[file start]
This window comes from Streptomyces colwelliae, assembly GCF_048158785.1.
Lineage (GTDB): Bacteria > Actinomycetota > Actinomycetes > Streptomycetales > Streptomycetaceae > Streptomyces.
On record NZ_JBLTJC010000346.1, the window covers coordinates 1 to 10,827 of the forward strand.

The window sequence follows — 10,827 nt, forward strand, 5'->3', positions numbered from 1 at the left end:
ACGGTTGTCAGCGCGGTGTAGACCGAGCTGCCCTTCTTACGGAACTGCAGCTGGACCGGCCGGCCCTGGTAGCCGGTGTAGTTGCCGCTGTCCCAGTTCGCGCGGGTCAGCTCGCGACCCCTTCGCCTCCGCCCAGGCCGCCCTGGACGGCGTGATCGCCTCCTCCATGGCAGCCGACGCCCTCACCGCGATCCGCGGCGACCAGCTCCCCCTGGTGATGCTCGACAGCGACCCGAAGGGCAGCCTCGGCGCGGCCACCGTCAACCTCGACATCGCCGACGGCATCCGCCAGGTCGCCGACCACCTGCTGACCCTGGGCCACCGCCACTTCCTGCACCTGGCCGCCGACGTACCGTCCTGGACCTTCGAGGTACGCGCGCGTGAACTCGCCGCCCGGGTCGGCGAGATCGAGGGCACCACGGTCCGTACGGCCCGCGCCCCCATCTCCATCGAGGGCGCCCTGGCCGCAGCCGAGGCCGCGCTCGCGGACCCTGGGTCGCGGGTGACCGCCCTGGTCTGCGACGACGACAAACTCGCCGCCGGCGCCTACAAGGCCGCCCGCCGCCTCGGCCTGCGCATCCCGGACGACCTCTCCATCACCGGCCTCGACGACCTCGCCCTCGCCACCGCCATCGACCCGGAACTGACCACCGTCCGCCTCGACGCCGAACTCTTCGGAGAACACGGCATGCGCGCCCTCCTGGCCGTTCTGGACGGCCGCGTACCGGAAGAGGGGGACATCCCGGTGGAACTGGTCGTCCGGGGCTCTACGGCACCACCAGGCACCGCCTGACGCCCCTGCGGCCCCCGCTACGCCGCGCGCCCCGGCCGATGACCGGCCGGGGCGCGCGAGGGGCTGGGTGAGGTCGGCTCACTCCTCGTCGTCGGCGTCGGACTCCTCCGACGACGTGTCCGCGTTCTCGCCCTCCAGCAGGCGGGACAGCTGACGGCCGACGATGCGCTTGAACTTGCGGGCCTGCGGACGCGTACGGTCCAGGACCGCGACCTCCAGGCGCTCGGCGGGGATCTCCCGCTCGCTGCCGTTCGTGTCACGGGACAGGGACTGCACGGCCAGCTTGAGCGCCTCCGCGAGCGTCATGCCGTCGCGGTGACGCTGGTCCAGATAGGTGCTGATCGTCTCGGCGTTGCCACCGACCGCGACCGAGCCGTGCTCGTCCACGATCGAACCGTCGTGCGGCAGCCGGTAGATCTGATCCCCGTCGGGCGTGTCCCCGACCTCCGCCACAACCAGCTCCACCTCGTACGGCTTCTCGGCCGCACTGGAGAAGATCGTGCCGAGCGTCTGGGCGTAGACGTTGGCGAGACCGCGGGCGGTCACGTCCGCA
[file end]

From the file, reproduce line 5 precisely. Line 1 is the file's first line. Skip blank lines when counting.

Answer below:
ACGGTTGTCAGCGCGGTGTAGACCGAGCTGCCCTTCTTACGGAACTGCAGCTGGACCGGCCGGCCCTGGTAGCCGGTGTAGTTGCCGCTGTCCCAGTTCGCGCGGGTCAGCTCGCGACCCCTTCGCCTCCGCCCAGGCCGCCCTGGACGGCGTGATCGCCTCCTCCATGGCAGCCGACGCCCTCACCGCGATCCGCGGCGACCAGCTCCCCCTGGTGATGCTCGACAGCGACCCGAAGGGCAGCCTCGGCGCGGCCACCGTCAACCTCGACATCGCCGACGGCATCCGCCAGGTCGCCGACCACCTGCTGACCCTGGGCCACCGCCACTTCCTGCACCTGGCCGCCGACGTACCGTCCTGGACCTTCGAGGTACGCGCGCGTGAACTCGCCGCCCGGGTCGGCGAGATCGAGGGCACCACGGTCCGTACGGCCCGCGCCCCCATCTCCATCGAGGGCGCCCTGGCCGCAGCCGAGGCCGCGCTCGCGGACCCTGGGTCGCGGGTGACCGCCCTGGTCTGCGACGACGACAAACTCGCCGCCGGCGCCTACAAGGCCGCCCGCCGCCTCGGCCTGCGCATCCCGGACGACCTCTCCATCACCGGCCTCGACGACCTCGCCCTCGCCACCGCCATCGACCCGGAACTGACCACCGTCCGCCTCGACGCCGAACTCTTCGGAGAACACGGCATGCGCGCCCTCCTGGCCGTTCTGGACGGCCGCGTACCGGAAGAGGGGGACATCCCGGTGGAACTGGTCGTCCGGGGCTCTACGGCACCACCAGGCACCGCCTGACGCCCCTGCGGCCCCCGCTACGCCGCGCGCCCCGGCCGATGACCGGCCGGGGCGCGCGAGGGGCTGGGTGAGGTCGGCTCACTCCTCGTCGTCGGCGTCGGACTCCTCCGACGACGTGTCCGCGTTCTCGCCCTCCAGCAGGCGGGACAGCTGACGGCCGACGATGCGCTTGAACTTGCGGGCCTGCGGACGCGTACGGTCCAGGACCGCGACCTCCAGGCGCTCGGCGGGGATCTCCCGCTCGCTGCCGTTCGTGTCACGGGACAGGGACTGCACGGCCAGCTTGAGCGCCTCCGCGAGCGTCATGCCGTCGCGGTGACGCTGGTCCAGATAGGTGCTGATCGTCTCGGCGTTGCCACCGACCGCGACCGAGCCGTGCTCGTCCACGATCGAACCGTCGTGCGGCAGCCGGTAGATCTGATCCCCGTCGGGCGTGTCCCCGACCTCCGCCACAACCAGCTCCACCTCGTACGGCTTCTCGGCCGCACTGGAGAAGATCGTGCCGAGCGTCTGGGCGTAGACGTTGGCGAGACCGCGGGCGGTCACGTCCGCA